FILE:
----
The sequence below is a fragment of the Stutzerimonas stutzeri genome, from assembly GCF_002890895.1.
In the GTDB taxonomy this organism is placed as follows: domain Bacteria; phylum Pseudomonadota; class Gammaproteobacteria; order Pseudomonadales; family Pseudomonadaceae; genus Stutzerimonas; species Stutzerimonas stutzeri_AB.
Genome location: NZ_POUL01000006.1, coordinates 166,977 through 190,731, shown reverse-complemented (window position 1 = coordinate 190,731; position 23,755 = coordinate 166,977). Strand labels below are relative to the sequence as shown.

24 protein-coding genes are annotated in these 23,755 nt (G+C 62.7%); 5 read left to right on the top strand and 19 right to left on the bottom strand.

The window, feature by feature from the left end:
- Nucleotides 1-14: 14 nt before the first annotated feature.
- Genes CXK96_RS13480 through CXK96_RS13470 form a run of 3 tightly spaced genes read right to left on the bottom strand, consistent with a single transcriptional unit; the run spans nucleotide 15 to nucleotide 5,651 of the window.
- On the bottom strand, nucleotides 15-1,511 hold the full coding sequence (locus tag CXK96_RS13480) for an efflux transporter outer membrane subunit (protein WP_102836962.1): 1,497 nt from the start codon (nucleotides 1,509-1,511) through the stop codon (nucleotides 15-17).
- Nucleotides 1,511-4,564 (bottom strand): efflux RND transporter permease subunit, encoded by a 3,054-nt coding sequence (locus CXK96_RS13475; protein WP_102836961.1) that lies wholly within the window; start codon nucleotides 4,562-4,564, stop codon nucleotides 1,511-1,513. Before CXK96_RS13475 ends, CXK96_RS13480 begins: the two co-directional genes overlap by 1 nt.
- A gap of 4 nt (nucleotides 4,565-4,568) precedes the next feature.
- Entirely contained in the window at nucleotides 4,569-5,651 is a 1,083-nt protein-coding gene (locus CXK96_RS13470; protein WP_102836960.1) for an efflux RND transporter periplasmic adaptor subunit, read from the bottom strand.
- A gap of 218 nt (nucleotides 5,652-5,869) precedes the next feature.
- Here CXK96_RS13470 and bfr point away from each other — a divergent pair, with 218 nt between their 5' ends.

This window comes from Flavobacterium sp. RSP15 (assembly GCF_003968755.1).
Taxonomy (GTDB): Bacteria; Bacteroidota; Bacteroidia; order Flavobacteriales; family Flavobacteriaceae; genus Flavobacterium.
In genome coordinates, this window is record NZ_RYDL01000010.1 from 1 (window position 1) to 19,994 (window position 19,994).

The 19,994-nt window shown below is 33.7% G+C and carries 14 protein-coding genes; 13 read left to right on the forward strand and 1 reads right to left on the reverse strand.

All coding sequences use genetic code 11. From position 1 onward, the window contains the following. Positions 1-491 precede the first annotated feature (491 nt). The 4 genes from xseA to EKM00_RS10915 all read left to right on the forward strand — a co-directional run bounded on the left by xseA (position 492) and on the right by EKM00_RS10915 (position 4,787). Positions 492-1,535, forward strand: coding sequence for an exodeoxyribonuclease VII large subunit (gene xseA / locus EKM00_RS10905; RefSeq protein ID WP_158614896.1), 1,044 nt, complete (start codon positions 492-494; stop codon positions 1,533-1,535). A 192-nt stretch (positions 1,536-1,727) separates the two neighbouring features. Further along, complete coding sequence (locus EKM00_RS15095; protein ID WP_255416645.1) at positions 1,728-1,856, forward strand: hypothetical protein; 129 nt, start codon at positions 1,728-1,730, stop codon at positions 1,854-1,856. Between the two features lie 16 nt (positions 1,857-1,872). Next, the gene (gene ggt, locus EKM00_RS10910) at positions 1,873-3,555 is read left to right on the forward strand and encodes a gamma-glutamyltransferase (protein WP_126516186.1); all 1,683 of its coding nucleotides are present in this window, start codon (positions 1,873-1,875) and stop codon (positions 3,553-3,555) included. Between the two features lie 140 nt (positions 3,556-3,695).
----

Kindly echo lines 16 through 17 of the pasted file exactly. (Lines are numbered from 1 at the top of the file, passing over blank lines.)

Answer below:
In genome coordinates, this window is record NZ_RYDL01000010.1 from 1 (window position 1) to 19,994 (window position 19,994).

The 19,994-nt window shown below is 33.7% G+C and carries 14 protein-coding genes; 13 read left to right on the forward strand and 1 reads right to left on the reverse strand.